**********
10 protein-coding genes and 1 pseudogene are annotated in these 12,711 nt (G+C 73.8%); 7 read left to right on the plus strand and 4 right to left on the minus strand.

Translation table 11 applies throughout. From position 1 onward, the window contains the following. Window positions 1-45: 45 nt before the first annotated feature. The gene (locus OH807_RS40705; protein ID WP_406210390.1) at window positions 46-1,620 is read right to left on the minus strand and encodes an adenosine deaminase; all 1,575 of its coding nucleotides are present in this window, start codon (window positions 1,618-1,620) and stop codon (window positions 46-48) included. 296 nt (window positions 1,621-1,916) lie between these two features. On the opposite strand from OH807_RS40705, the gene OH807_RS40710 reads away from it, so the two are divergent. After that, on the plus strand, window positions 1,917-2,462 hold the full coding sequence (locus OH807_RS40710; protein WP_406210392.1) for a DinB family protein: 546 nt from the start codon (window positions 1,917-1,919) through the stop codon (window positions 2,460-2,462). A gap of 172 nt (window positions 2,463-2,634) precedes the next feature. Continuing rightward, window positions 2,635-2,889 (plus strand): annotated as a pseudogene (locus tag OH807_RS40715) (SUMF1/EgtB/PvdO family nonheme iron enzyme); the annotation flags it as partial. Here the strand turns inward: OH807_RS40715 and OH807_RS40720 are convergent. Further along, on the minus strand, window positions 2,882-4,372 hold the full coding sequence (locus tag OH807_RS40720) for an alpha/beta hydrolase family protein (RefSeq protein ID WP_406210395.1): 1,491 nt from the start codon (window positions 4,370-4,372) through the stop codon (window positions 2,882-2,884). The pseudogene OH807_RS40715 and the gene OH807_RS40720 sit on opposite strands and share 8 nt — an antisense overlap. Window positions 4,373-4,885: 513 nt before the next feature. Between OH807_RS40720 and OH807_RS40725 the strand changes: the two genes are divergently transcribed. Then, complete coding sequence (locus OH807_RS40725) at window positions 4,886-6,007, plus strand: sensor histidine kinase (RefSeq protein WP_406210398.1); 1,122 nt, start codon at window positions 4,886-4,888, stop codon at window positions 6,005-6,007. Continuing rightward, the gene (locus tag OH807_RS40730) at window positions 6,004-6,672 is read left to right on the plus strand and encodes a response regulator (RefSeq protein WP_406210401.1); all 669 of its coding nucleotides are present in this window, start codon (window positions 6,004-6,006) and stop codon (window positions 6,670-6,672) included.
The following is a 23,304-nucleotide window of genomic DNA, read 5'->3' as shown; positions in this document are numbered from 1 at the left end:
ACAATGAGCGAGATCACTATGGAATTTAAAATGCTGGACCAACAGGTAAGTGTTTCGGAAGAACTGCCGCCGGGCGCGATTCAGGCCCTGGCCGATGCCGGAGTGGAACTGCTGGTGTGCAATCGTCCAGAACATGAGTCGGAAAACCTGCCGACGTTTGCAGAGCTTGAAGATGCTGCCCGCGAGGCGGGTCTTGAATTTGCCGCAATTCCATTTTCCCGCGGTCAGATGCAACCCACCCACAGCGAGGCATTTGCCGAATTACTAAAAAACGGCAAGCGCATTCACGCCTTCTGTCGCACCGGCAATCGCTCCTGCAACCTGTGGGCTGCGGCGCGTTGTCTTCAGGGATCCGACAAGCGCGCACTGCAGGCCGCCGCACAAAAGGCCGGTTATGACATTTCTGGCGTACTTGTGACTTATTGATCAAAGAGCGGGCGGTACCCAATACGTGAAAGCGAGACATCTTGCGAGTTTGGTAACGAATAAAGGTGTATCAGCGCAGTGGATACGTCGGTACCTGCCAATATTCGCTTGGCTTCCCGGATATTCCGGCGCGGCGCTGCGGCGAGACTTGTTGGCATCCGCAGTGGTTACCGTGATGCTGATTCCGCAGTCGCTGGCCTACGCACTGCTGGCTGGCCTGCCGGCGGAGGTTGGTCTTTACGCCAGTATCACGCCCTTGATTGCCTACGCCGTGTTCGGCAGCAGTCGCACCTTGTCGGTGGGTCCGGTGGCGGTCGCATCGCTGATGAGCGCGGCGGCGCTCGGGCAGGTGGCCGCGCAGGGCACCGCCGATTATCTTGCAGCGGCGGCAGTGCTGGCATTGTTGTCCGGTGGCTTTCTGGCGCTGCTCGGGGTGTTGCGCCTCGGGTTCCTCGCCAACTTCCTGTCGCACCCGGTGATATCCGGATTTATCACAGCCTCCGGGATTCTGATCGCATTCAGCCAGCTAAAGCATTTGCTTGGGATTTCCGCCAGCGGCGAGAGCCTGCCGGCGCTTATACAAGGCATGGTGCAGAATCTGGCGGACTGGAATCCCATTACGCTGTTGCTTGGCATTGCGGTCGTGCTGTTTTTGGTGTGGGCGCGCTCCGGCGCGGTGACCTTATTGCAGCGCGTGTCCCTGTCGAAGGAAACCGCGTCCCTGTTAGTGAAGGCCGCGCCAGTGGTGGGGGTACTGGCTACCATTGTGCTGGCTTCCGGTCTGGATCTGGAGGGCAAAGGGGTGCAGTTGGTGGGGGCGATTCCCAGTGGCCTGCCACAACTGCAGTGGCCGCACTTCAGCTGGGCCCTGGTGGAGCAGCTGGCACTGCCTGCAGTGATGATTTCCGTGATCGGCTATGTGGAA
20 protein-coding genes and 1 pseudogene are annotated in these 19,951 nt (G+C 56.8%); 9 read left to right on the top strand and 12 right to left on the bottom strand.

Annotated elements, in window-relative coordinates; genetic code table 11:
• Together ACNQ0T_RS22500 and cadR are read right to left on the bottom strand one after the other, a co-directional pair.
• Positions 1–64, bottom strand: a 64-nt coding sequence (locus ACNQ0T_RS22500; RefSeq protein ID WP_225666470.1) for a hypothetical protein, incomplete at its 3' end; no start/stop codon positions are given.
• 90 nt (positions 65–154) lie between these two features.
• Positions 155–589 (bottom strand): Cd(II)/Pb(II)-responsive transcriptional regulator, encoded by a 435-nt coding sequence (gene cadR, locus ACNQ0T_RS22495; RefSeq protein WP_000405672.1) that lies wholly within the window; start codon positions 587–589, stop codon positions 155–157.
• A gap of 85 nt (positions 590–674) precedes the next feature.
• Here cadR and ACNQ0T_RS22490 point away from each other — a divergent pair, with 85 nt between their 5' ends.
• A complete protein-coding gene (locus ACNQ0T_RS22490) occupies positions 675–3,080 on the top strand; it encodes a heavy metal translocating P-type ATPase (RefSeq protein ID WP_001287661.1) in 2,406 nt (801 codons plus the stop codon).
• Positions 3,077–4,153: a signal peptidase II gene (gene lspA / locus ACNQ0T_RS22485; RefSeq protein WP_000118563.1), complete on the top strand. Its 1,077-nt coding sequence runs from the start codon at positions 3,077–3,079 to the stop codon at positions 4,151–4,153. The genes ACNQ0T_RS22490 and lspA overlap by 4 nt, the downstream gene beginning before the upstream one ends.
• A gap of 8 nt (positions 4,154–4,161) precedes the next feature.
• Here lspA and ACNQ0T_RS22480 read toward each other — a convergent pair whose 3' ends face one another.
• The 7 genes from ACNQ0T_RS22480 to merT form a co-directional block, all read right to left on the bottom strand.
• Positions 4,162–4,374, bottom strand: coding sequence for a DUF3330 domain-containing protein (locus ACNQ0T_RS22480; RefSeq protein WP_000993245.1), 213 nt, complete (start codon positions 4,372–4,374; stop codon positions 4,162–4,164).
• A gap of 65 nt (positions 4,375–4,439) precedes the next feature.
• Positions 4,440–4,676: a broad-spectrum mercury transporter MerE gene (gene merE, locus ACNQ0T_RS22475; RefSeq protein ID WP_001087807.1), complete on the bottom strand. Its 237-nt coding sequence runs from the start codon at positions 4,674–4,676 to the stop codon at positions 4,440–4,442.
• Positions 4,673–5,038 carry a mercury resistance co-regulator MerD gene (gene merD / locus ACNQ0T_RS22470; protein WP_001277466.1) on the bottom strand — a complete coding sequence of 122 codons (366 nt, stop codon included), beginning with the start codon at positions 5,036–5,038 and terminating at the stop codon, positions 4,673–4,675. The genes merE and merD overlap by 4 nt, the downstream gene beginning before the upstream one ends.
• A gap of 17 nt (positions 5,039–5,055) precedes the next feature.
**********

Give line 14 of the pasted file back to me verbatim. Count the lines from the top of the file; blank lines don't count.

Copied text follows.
• Positions 3,077–4,153: a signal peptidase II gene (gene lspA / locus ACNQ0T_RS22485; RefSeq protein WP_000118563.1), complete on the top strand. Its 1,077-nt coding sequence runs from the start codon at positions 3,077–3,079 to the stop codon at positions 4,151–4,153. The genes ACNQ0T_RS22490 and lspA overlap by 4 nt, the downstream gene beginning before the upstream one ends.